The graph shows median earnings of graduates who achieved a degree in this subject area one, three and five years after graduating from here.

£37k

£37k

£44k

£44k

£50k

£50k

Note: this data only looks at employees (and not those who are self-employed or also studying) and covers a broad sample of graduates and the various paths they've taken, which might not always be a direct result of their degree.

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This is what the university has told Ucas about the criteria they expect applicants to satisfy; some may be compulsory, others may be preferable.

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This is the percentage of applicants to this course who received an offer last year, through Ucas.

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This is what the university has told Ucas about the course. Use it to get a quick idea about what makes it unique compared to similar courses, elsewhere.

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Course location and department:

This is what the university has told Ucas about the course. Use it to get a quick idea about what makes it unique compared to similar courses, elsewhere.

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Teaching Excellence Framework (TEF):

We've received this information from the Department for Education, via Ucas. This is how the university as a whole has been rated for its quality of teaching: gold silver or bronze. Note, not all universities have taken part in the TEF.

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This information comes from the National Student Survey, an annual student survey of final-year students. You can use this to see how satisfied students studying this subject area at this university, are (not the individual course).

We calculate a mean rating of all responses to indicate whether this is high, medium or low compared to the same subject area at other universities.

Have a question about this info? Learn more here

This information is from the Higher Education Statistics Agency (HESA).

You can use this to get an idea of who you might share a lecture with and how they progressed in this subject, here. It's also worth comparing typical A-level subjects and grades students achieved with the current course entry requirements; similarities or differences here could indicate how flexible (or not) a university might be.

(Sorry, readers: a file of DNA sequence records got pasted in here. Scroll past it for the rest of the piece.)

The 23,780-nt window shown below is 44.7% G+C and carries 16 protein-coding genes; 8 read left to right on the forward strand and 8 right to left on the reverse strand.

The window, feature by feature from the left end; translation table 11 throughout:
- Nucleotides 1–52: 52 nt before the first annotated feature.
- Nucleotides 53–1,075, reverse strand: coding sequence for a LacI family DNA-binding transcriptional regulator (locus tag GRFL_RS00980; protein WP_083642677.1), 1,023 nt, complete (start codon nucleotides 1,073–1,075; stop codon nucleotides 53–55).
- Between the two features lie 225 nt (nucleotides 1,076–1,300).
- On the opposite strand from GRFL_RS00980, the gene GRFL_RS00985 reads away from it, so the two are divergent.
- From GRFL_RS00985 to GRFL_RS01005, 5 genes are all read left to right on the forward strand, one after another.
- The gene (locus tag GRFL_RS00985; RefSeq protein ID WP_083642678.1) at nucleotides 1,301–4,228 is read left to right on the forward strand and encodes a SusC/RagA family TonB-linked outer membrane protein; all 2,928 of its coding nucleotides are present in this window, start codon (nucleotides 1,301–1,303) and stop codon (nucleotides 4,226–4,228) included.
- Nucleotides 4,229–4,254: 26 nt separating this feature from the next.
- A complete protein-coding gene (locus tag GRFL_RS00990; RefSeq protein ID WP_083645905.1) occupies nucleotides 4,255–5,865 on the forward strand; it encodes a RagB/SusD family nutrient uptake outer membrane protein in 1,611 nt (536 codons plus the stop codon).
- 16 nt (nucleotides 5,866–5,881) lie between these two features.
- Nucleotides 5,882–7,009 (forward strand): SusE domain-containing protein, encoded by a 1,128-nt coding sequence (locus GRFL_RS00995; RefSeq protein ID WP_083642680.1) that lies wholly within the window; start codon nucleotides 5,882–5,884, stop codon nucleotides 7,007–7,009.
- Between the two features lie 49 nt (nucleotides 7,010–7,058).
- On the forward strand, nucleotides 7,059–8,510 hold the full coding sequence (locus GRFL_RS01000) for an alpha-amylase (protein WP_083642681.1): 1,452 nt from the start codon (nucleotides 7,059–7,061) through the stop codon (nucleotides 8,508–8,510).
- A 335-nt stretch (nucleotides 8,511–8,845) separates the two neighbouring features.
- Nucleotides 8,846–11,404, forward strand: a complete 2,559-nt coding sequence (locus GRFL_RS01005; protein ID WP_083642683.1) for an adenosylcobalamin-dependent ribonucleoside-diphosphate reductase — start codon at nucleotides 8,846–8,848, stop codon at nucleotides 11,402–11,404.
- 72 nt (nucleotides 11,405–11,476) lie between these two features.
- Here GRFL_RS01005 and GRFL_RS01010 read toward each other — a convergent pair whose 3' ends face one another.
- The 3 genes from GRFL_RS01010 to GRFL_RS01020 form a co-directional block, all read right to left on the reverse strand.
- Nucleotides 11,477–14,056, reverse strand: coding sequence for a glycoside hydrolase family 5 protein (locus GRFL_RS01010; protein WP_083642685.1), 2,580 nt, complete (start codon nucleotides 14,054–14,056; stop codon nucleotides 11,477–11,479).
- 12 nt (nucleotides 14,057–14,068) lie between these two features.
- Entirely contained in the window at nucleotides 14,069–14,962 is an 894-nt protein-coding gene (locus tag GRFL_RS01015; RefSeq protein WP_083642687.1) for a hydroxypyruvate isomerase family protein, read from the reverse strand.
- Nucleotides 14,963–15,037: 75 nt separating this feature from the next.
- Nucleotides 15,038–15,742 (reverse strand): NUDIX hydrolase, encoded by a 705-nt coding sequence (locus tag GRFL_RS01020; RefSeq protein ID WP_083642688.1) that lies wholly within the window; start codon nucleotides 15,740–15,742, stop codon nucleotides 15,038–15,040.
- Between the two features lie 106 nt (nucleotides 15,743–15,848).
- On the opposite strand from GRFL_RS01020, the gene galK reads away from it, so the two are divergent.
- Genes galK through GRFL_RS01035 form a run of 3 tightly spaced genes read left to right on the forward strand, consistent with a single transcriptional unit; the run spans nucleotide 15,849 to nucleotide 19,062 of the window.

Have a question about this info? Learn more here

Post-six month graduation stats:

This is from the Destinations of Leavers from Higher Education Survey, based on responses from graduates who studied the same subject area here.

It offers a snapshot of what grads went on to do six months later, what they were earning on average, and whether they felt their degree helped them obtain a 'graduate role'. We calculate a mean rating to indicate if this is high, medium or low compared to other universities.

Have a question about this info? Learn more here

Graduate field commentary:

The Higher Education Careers Services Unit have provided some further context for all graduates in this subject area, including details that numbers alone might not show

Have a question about this info? Learn more here

The Longitudinal Educational Outcomes dataset combines HRMC earnings data with student records from the Higher Education Statistics Agency.

While there are lots of factors at play when it comes to your future earnings, use this as a rough timeline of what graduates in this subject area were earning on average one, three and five years later. Can you see a steady increase in salary, or did grads need some experience under their belt before seeing a nice bump up in their pay packet?

Have a question about this info? Learn more here